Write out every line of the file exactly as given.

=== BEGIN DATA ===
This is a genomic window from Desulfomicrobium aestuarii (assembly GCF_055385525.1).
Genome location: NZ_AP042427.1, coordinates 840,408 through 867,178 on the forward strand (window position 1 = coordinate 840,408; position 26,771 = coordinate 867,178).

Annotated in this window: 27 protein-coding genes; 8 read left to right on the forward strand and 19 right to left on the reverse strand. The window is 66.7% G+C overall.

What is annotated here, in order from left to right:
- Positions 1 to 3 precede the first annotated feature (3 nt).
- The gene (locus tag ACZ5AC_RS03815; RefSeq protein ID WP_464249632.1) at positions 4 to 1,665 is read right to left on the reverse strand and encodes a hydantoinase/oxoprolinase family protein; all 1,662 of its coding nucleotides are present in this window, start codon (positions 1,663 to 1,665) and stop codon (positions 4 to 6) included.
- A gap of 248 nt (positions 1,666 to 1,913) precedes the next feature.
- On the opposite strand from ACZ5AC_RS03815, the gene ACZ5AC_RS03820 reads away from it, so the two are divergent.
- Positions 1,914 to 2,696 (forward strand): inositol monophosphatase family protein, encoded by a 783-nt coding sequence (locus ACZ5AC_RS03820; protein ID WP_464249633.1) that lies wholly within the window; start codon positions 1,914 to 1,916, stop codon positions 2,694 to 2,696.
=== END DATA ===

This is a genomic window from Desulfomicrobium aestuarii (assembly GCF_055385525.1).
Genome location: NZ_AP042427.1, coordinates 840,408 through 867,178 on the forward strand (window position 1 = coordinate 840,408; position 26,771 = coordinate 867,178).

Annotated in this window: 27 protein-coding genes; 8 read left to right on the forward strand and 19 right to left on the reverse strand. The window is 66.7% G+C overall.

What is annotated here, in order from left to right:
- Positions 1 to 3 precede the first annotated feature (3 nt).
- The gene (locus tag ACZ5AC_RS03815; RefSeq protein ID WP_464249632.1) at positions 4 to 1,665 is read right to left on the reverse strand and encodes a hydantoinase/oxoprolinase family protein; all 1,662 of its coding nucleotides are present in this window, start codon (positions 1,663 to 1,665) and stop codon (positions 4 to 6) included.
- A gap of 248 nt (positions 1,666 to 1,913) precedes the next feature.
- On the opposite strand from ACZ5AC_RS03815, the gene ACZ5AC_RS03820 reads away from it, so the two are divergent.
- Positions 1,914 to 2,696 (forward strand): inositol monophosphatase family protein, encoded by a 783-nt coding sequence (locus ACZ5AC_RS03820; protein ID WP_464249633.1) that lies wholly within the window; start codon positions 1,914 to 1,916, stop codon positions 2,694 to 2,696.